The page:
By Dave Fry, founder and publisher of
and author of the best-selling book
February 18, 2010
BEN SPILLS SOME PUNCH
After the close Thursday the Fed raised the discount rate to .75% from .50%. They must not have liked the PPI number and recent action by bond vigilantes driving up interest rates. These forced them to move I assume. It's strange they would do this on a Thursday before options expiration. Maybe they have some positions on. Just kidding, they wouldn't do any such thing would they?
Meanwhile back to Thursday's pre-Fed announcement, stocks rallied due to earnings some said; but, that seemed odd since good earnings weren't dominant Thursday. Hewlett Packard and Priceline were good but heavyweight Wal-Mart beat estimates but offered a poor outlook. The latter was ignored as XLY (Consumer Discretionary ETF) rose on the belief that Wal-Mart's difficulties portend better business for higher end retailers. (I kid you not!)
Economic data, with the exception of the Philly Fed, was horrible. Jobless Claims rose substantially (hey, they beat estimates...snicker) while Producer Prices reflected a growing inflationary scare.
Analysts were busy upgrading stocks like Nucor from underweight to neutral. Boy that seems gutsy doesn't it?
But most major averages reclaimed their 50-day moving averages which are important to many. Further, with bad news dominant, at least in my opinion, markets rose which is a positive.
Volume remains on the light side while breadth was positive again.
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Thursday's action is now really old news given the Fed action. How markets respond, especially on an options expiration day will be something to behold. The knee-jerk reaction has been to sell as noted by After Hours trading at MarketWatch:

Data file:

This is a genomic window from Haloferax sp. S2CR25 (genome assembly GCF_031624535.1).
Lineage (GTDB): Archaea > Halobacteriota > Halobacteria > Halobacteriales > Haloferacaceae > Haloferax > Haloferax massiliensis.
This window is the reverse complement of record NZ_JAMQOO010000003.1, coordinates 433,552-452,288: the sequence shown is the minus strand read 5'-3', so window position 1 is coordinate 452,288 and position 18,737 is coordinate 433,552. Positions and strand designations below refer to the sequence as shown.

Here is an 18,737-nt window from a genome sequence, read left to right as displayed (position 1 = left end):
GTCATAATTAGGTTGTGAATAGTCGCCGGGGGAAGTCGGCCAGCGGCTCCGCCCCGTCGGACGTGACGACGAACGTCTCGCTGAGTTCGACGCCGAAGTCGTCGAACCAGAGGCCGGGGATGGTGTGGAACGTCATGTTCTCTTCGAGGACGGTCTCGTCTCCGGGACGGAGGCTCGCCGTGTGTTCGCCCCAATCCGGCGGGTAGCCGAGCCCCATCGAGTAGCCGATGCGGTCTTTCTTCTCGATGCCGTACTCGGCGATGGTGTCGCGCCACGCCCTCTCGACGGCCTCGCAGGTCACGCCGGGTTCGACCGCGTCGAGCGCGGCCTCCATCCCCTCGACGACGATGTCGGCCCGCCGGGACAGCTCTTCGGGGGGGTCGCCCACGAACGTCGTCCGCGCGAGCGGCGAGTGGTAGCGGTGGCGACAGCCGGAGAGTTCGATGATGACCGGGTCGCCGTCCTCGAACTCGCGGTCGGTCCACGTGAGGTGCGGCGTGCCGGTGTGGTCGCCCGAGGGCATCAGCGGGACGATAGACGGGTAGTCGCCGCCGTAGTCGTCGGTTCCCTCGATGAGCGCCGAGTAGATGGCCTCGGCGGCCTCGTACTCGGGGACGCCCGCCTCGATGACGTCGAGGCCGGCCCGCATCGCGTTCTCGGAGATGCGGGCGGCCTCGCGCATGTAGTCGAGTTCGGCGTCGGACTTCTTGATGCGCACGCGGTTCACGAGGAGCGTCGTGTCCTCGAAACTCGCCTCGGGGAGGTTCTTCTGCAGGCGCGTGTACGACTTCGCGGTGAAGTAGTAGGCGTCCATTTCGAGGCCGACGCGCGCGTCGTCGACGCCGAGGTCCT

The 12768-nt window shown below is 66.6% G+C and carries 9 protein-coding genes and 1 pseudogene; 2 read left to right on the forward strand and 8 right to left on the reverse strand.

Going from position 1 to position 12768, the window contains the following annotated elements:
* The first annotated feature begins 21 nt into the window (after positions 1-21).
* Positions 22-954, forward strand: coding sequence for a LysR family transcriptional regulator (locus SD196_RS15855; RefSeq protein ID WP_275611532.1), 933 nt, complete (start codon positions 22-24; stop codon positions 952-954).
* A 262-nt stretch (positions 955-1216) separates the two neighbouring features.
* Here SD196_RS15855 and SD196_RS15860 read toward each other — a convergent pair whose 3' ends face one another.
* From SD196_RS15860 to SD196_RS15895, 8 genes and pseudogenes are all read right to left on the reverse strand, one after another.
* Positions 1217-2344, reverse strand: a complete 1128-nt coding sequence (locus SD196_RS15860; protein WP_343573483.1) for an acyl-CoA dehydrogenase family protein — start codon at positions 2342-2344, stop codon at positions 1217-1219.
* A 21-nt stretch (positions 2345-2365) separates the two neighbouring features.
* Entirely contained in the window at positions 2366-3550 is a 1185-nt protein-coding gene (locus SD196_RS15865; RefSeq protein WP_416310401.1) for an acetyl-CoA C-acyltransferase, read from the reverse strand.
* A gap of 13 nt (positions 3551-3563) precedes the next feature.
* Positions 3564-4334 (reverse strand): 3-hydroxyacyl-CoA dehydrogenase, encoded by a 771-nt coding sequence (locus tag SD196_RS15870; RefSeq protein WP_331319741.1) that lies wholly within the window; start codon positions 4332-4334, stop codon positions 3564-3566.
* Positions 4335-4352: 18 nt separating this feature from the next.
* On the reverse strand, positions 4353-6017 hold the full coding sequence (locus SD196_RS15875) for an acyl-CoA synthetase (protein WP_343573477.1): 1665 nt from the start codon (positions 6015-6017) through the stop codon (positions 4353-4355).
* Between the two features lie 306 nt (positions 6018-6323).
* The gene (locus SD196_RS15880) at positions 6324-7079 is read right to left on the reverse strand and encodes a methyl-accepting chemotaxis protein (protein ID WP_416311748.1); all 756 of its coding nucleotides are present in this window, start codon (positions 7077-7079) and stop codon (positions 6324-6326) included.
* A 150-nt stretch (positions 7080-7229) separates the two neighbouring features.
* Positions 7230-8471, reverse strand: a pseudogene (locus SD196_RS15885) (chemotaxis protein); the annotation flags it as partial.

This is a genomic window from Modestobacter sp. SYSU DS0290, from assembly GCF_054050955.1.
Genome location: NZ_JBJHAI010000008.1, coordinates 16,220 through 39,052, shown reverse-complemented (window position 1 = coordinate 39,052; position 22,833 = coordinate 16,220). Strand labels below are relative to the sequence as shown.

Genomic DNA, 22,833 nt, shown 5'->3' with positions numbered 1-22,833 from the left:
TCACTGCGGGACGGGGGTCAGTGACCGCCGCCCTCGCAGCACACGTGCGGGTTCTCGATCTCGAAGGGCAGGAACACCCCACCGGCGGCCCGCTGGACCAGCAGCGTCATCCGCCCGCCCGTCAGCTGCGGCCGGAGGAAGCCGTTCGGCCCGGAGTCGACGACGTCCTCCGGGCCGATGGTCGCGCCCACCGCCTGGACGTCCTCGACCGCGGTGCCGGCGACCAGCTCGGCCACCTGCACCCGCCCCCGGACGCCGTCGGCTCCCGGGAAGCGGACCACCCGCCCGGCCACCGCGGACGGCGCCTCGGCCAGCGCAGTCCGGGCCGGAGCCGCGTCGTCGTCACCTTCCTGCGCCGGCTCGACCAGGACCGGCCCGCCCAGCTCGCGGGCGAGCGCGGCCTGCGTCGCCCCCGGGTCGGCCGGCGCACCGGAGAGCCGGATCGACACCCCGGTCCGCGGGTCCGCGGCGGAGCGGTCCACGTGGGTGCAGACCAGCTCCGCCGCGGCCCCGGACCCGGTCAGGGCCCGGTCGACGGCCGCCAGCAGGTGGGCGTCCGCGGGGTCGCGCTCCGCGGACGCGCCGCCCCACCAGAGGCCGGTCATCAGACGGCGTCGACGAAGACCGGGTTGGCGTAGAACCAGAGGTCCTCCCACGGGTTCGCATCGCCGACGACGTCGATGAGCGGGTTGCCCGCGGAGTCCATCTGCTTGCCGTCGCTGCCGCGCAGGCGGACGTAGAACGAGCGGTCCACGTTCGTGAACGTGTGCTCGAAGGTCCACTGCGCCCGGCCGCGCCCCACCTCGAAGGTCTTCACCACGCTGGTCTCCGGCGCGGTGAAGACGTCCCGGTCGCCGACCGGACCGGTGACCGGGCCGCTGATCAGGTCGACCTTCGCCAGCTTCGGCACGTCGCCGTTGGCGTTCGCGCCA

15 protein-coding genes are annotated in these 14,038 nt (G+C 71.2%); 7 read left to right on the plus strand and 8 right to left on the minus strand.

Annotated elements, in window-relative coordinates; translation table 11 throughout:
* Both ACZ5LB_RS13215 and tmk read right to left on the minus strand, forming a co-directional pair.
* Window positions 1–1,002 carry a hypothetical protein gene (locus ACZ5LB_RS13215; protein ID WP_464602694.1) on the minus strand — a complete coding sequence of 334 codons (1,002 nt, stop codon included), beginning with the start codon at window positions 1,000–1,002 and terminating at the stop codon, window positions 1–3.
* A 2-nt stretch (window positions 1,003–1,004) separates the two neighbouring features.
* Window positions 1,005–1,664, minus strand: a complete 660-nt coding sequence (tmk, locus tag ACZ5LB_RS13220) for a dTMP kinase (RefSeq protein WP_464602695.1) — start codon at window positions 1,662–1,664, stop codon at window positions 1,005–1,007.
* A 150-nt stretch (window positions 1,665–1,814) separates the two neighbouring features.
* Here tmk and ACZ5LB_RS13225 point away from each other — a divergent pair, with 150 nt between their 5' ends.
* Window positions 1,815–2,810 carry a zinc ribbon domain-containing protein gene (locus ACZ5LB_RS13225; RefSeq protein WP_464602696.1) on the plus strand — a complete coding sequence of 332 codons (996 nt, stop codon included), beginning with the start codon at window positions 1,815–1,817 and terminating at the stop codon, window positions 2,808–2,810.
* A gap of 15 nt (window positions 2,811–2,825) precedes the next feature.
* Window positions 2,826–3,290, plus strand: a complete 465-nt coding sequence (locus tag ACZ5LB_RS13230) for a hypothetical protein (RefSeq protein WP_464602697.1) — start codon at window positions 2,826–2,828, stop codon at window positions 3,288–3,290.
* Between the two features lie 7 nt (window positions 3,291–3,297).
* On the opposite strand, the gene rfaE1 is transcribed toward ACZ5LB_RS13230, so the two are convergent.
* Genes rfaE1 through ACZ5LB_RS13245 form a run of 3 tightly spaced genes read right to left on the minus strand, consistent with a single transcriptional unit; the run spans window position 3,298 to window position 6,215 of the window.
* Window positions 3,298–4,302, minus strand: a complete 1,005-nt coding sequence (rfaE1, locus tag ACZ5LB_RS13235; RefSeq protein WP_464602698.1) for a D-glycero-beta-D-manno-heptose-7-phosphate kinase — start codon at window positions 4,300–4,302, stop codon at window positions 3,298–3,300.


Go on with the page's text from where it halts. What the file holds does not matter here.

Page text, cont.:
Further, at around 6PM EST forex and metals trading looked like this courtesy of forex-markets.com. The obvious is the rally in the dollar and sell-off in precious metals.
After over 35 years in the business I've seen some weird reactions to bad news. Most of the news pre-Fed was negative yet markets rallied and that's bullish. The Fed's actions may be well-received, and if so it will be spun that the Fed is tough on inflation which is a good thing. After all, in true Orwellian fashion they stated the rise in the discount rate wasn't tightening...seriously! If not, it means we're in a rising global interest rate environment as the punchbowl is slowly but persistently removed.
Let's see what happens and you can follow our pithy comments on
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Dave Fry is founder and publisher of
, Dave's Daily blog and the best-selling book author of
, published by Wiley Finance in 2008. A detailed bio is here: